RBS had its revised capital plan accepted overnight by the BoE after it suffered the second-highest ever percentage fall in capital under the stressed scenario after the Co-operative Bank in 2014.

RBS shares opened down 2.3 per cent after the news on Wednesday morning.

Overall, the BoE said the results showed the banking system had continued to increase its overall levels of capital and came out of the stressed scenario with stronger balance sheets than in previous years.

RBS, however, was the only bank to fall below the minimum hurdle rate even after “assumed management actions” but before the presumed benefit of converting its loss-absorbing hybrid debt know as alternative tier one (AT1) securities.

In the stressed scenario, RBS’s common equity tier one ratio — a measure of capital to risk-weighted assets that is the main benchmark of banking strength — fell from 15.5 per cent to 5.9 per cent after management actions but before AT1 conversion. That is below its 6.6 per cent hurdle rate and its 7.3 per cent “systemic reference point” — a second, more stretching target set for systemically important banks.

“The stress test demonstrates that RBS remains susceptible to financial and economic stress,” the BoE said. “Based on RBS’s own assessment of its resilience identified during the stress-testing process, RBS has already updated its capital plan to incorporate further capital strengthening actions and this revised plan has been accepted by the PRA board.”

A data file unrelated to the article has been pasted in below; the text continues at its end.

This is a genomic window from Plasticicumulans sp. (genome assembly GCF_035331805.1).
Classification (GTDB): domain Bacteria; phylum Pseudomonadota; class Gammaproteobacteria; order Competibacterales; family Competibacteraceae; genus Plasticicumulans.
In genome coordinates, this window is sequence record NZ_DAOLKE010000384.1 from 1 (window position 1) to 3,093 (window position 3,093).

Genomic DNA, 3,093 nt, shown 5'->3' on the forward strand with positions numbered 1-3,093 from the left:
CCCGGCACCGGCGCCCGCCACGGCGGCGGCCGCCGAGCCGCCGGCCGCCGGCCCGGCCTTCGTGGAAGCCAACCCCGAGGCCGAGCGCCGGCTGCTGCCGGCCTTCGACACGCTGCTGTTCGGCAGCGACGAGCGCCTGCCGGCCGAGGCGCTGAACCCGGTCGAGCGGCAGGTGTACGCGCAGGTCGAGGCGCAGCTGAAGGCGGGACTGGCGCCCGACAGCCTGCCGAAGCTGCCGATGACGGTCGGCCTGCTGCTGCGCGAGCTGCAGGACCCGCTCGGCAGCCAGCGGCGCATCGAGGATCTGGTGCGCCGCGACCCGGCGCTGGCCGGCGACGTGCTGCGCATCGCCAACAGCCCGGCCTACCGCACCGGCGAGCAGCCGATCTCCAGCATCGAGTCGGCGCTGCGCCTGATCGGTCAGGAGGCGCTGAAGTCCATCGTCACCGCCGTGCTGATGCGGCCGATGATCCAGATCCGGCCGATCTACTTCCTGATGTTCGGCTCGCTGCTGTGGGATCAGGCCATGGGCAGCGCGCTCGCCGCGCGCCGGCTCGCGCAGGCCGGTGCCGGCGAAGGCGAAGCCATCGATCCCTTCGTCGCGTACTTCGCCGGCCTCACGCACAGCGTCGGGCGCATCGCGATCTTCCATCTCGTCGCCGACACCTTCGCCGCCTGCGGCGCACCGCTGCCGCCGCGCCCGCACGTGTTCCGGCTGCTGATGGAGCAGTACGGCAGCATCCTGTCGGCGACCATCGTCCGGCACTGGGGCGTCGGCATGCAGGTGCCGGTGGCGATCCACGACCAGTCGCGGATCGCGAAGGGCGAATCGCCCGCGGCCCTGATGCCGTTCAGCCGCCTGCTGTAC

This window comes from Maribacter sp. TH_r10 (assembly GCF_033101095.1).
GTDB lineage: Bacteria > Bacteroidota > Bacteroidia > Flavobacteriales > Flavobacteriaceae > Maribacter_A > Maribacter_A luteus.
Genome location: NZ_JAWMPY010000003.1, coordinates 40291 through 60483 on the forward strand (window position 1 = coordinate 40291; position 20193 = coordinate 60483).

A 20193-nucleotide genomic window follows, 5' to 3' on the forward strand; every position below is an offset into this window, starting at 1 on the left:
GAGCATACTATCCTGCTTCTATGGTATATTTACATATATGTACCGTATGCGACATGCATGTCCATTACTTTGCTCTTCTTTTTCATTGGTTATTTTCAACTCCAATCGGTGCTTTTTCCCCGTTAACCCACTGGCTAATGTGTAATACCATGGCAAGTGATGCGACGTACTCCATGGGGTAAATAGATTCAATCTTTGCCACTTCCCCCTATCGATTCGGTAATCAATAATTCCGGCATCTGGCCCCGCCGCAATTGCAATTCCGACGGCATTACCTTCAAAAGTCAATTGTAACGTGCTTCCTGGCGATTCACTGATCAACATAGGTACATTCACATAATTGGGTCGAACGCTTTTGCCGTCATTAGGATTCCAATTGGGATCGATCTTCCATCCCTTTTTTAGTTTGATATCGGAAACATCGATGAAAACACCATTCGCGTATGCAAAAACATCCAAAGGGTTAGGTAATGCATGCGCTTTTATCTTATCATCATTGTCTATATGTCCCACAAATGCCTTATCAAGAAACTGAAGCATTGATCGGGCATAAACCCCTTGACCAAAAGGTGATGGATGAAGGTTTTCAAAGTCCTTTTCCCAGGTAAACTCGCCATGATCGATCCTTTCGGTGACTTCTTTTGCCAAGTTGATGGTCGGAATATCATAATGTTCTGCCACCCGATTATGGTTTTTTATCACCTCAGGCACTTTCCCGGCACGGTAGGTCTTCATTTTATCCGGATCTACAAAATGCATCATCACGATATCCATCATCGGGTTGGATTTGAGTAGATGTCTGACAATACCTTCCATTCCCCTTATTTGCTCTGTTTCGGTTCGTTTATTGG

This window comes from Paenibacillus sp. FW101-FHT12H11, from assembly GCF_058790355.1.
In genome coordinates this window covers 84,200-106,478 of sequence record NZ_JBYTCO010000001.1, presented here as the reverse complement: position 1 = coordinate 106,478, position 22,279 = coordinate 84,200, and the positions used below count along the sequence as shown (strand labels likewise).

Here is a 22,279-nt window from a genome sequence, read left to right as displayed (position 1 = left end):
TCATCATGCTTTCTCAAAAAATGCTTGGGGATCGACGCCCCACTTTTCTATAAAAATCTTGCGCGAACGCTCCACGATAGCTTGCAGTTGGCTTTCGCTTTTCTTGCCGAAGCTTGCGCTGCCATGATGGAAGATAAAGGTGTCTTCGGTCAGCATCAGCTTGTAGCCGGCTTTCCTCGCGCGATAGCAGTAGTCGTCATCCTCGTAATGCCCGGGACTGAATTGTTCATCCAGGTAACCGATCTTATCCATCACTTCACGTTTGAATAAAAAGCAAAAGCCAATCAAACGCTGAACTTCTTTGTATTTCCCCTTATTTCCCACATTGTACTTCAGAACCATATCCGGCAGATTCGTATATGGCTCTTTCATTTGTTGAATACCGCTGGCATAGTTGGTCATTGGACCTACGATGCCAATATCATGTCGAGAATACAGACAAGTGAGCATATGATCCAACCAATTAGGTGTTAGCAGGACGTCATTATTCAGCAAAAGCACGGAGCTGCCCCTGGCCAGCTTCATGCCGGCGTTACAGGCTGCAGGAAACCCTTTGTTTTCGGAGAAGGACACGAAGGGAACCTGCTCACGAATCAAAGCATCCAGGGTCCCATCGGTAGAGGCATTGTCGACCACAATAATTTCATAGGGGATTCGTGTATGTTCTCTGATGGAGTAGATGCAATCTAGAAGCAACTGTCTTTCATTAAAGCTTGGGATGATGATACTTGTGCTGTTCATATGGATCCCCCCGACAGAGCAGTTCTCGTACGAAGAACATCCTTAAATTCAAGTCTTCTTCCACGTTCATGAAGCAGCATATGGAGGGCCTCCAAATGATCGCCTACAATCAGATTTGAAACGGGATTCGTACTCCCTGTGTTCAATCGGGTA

RBS said in a statement that its revised plan was made up of “an array of capital management actions”.

These included “further decreasing the cost base of the bank; further reductions in RWAs [risk-weighted assets] across the bank; further run-down and sale of other non-core loan portfolios in relation to our personal and commercial franchises; reduction in certain non-core commercial portfolios in commercial banking; and the proactive management of undrawn facilities in 2017”.

It added that “additional management actions may be required until RBS’s balance sheet is sufficiently resilient to stressed scenarios”.

Ewen Stevenson, finance director, said: “We are committed to creating a stronger, simpler and safer bank for our customers and shareholders. We have taken further important steps in 2016 to enhance our capital strength, but we recognise that we have more to do to restore the bank’s stress resilience including resolving outstanding legacy issues.”

The BoE said Barclays and StanChart also fell below their hurdle rates before management actions and conversion of AT1 securities. But in Barclays case the regulator was confident that its capital plan — including selling much of its African subsidiary — would be enough to fix its shortfall. In StanChart’s case, it said the bank had recently issued AT1 securities that would resolve its shortfall.

Lloyds Banking Group, HSBC, Nationwide and Santander UK all passed the stress test, which the BoE said hit riskier corporate loans harder than residential mortgage books.

The BoE toughened the tests from the previous two years and introduced higher individual targets for each bank — including an extra hurdle rate for the most systemically important lenders — instead of a standard hurdle rate.